Starting Your Planted Tank
Last update: October 17, 1998
1. Plan Your Approach
The first step (and the most difficult) is to decide what kind of planted
tank you want. Oh, sure, gorgeous, just like the photos in "The Optimum
Aquarium" is a wonderful goal, but be realistic. The more structured
and aesthetic a planted aquarium is, the more work it is to maintain. Don't
for a minute think that the perfectly aquascaped tanks you see in photos
remain that way for more than a day. Plants grow and they don't care much
about their appearance. If you want an aquatic water sculpture, be prepared
to do daily sculpting.
The best advice is to look on the Web, in books, in magazines, at fish
store displays and among your friends to find a style of tank you really
like. Ask pointed questions about the effort and expense to set it up and
the effort and expense to maintain it. Don't depend on verbal descriptions
like "My plant tank Rules!" and "My plants are gorgeous!"
Look at pictures or the real thing. Judge for yourself. Decide up front
if you will have the discipline to maintain the tank as required. And don't
mistake "high tech" for "low maintenance" -- they are totally different
Realistically assessing your abilities to create the desired tank is
essential to success. Setting lofty goals for yourself if you aren't able
to carry them to fruition is the first step to failure. It's better to
start slow and learn the essentials instead of investing in an expensive
and frustrating disaster.
In our case, we spent from 1986 to 1991 learning the ins and outs of
planted tanks before we went off the deep end with our "Dupla-spec" 90
gallon tank. By the time we began planning it, we knew our abilities and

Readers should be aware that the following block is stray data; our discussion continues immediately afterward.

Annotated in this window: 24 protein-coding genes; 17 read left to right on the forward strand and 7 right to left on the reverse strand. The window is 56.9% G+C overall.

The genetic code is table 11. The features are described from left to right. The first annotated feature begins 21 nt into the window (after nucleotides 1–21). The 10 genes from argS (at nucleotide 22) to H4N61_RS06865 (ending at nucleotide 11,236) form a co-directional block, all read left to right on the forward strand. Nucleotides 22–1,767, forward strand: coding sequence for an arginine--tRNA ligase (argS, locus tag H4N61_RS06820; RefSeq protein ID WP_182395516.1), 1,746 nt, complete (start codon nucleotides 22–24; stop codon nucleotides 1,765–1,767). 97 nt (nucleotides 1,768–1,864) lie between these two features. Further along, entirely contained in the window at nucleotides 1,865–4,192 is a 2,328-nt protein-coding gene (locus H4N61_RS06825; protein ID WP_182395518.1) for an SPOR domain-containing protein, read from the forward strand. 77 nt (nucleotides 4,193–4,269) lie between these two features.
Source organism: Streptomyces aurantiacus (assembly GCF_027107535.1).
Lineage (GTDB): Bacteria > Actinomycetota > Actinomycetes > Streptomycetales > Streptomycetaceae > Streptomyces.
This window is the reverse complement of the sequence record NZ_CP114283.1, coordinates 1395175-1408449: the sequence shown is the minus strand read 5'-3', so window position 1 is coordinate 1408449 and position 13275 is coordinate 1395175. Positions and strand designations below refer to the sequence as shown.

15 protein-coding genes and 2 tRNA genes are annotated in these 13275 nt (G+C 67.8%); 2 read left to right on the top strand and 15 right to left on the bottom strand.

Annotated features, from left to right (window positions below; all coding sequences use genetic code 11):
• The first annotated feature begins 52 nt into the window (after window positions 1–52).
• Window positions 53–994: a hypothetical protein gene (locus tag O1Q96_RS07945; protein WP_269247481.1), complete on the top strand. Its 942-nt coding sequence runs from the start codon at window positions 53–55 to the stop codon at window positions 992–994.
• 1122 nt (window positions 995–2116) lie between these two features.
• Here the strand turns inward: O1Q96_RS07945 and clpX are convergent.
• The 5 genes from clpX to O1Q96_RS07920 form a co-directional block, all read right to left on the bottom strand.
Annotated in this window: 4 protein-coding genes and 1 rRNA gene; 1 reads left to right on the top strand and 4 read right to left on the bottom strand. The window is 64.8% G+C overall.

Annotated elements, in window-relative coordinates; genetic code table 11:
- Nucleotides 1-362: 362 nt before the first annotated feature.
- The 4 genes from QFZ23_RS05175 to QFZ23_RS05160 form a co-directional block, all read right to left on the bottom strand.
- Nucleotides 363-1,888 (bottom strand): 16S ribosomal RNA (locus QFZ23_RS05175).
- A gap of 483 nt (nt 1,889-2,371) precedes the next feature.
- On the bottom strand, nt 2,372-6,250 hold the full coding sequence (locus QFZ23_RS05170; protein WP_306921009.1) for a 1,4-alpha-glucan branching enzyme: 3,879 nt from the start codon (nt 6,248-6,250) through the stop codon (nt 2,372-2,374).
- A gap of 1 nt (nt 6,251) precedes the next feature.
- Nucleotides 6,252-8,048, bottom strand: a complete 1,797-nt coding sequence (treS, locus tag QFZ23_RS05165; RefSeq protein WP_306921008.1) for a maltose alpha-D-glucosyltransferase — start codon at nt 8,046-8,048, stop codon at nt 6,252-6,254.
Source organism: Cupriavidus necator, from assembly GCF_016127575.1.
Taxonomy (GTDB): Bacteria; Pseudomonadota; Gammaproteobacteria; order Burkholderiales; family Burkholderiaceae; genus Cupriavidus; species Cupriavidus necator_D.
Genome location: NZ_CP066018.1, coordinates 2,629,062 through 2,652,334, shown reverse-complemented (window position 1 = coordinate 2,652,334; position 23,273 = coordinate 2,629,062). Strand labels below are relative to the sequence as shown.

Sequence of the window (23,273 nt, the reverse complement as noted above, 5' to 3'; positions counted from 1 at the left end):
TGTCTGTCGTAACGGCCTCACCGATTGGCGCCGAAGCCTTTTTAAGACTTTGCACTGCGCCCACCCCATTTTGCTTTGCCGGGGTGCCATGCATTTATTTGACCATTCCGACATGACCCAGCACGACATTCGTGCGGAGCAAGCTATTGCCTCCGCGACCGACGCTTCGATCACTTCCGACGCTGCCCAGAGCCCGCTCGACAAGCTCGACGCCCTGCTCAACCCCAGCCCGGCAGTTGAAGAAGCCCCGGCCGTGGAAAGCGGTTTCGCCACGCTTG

were able to create a very successful display tank.
Once you have decided on a course of action, it is wise to document
your ideas and ask the advice of others. An excellent source of expert
and friendly critique is the Aquatic
Plants Digest mailing list.
2. Approach Your Plan
The best way to screw up your carefully laid plans is to rush into things.
Spend some time gathering your equipment. It is agonizing to go slow once
you have your goal in mind, but it is best.
We have found it very useful to do "wet runs" of the equipment before actually
doing the real set up. Get your aquarium, stand, lights, filtration, plumbing
and substrate heating (if used) assembled and try things out before you
add the substrate, plants and fish. Make sure your plumbing doesn't leak
before you reach the point were you can't easily start over. Add
water to the bare tank and check water circulation by adding a sodium bicarbonate
mixture to your filter -- it stays milky long enough to visualize the circulation
patterns. Set up your CO2 system, adjust KH and set the CO2 flow to produce
the right pH. Check your heaters to make sure they are set to the right
temperature. Adjusting and tuning the equipment is so much easier
when you don't have expensive plants and fish in the water to worry about.
Stuff to Avoid
It is very tempting to go overboard on filtering, especially with the wealth